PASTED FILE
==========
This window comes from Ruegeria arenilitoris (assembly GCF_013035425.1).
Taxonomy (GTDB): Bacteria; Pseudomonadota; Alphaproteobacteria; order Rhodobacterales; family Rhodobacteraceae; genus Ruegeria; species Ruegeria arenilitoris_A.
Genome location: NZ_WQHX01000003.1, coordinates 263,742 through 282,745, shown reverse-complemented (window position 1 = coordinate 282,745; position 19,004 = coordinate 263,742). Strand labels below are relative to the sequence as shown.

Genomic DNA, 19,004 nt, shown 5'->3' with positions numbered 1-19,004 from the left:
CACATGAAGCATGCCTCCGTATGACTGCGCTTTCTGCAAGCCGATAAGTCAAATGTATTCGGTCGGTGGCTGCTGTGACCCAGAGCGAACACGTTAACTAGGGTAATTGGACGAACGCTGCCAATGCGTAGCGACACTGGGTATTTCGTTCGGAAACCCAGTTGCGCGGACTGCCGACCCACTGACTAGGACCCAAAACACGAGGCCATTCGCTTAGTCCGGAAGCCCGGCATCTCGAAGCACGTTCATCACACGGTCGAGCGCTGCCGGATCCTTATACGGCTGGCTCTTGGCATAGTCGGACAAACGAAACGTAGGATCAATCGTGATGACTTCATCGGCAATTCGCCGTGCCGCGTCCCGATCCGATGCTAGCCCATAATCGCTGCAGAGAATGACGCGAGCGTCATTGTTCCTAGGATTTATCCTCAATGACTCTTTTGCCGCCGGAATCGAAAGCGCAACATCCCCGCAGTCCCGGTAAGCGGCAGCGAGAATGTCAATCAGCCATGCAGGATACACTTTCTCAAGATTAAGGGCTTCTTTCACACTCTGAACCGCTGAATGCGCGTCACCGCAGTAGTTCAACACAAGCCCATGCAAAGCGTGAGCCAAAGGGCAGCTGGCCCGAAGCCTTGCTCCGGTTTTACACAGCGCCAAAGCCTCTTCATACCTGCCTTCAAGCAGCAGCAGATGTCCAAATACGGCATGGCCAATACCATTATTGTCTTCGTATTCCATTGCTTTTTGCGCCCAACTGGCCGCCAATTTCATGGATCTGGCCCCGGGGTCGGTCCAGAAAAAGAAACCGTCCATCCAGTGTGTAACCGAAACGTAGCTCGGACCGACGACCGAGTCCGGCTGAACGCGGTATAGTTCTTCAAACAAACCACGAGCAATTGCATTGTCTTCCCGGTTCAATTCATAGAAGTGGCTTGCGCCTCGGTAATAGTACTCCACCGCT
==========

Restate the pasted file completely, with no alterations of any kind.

This window comes from Ruegeria arenilitoris (assembly GCF_013035425.1).
Taxonomy (GTDB): Bacteria; Pseudomonadota; Alphaproteobacteria; order Rhodobacterales; family Rhodobacteraceae; genus Ruegeria; species Ruegeria arenilitoris_A.
Genome location: NZ_WQHX01000003.1, coordinates 263,742 through 282,745, shown reverse-complemented (window position 1 = coordinate 282,745; position 19,004 = coordinate 263,742). Strand labels below are relative to the sequence as shown.

Genomic DNA, 19,004 nt, shown 5'->3' with positions numbered 1-19,004 from the left:
CACATGAAGCATGCCTCCGTATGACTGCGCTTTCTGCAAGCCGATAAGTCAAATGTATTCGGTCGGTGGCTGCTGTGACCCAGAGCGAACACGTTAACTAGGGTAATTGGACGAACGCTGCCAATGCGTAGCGACACTGGGTATTTCGTTCGGAAACCCAGTTGCGCGGACTGCCGACCCACTGACTAGGACCCAAAACACGAGGCCATTCGCTTAGTCCGGAAGCCCGGCATCTCGAAGCACGTTCATCACACGGTCGAGCGCTGCCGGATCCTTATACGGCTGGCTCTTGGCATAGTCGGACAAACGAAACGTAGGATCAATCGTGATGACTTCATCGGCAATTCGCCGTGCCGCGTCCCGATCCGATGCTAGCCCATAATCGCTGCAGAGAATGACGCGAGCGTCATTGTTCCTAGGATTTATCCTCAATGACTCTTTTGCCGCCGGAATCGAAAGCGCAACATCCCCGCAGTCCCGGTAAGCGGCAGCGAGAATGTCAATCAGCCATGCAGGATACACTTTCTCAAGATTAAGGGCTTCTTTCACACTCTGAACCGCTGAATGCGCGTCACCGCAGTAGTTCAACACAAGCCCATGCAAAGCGTGAGCCAAAGGGCAGCTGGCCCGAAGCCTTGCTCCGGTTTTACACAGCGCCAAAGCCTCTTCATACCTGCCTTCAAGCAGCAGCAGATGTCCAAATACGGCATGGCCAATACCATTATTGTCTTCGTATTCCATTGCTTTTTGCGCCCAACTGGCCGCCAATTTCATGGATCTGGCCCCGGGGTCGGTCCAGAAAAAGAAACCGTCCATCCAGTGTGTAACCGAAACGTAGCTCGGACCGACGACCGAGTCCGGCTGAACGCGGTATAGTTCTTCAAACAAACCACGAGCAATTGCATTGTCTTCCCGGTTCAATTCATAGAAGTGGCTTGCGCCTCGGTAATAGTACTCCACCGCT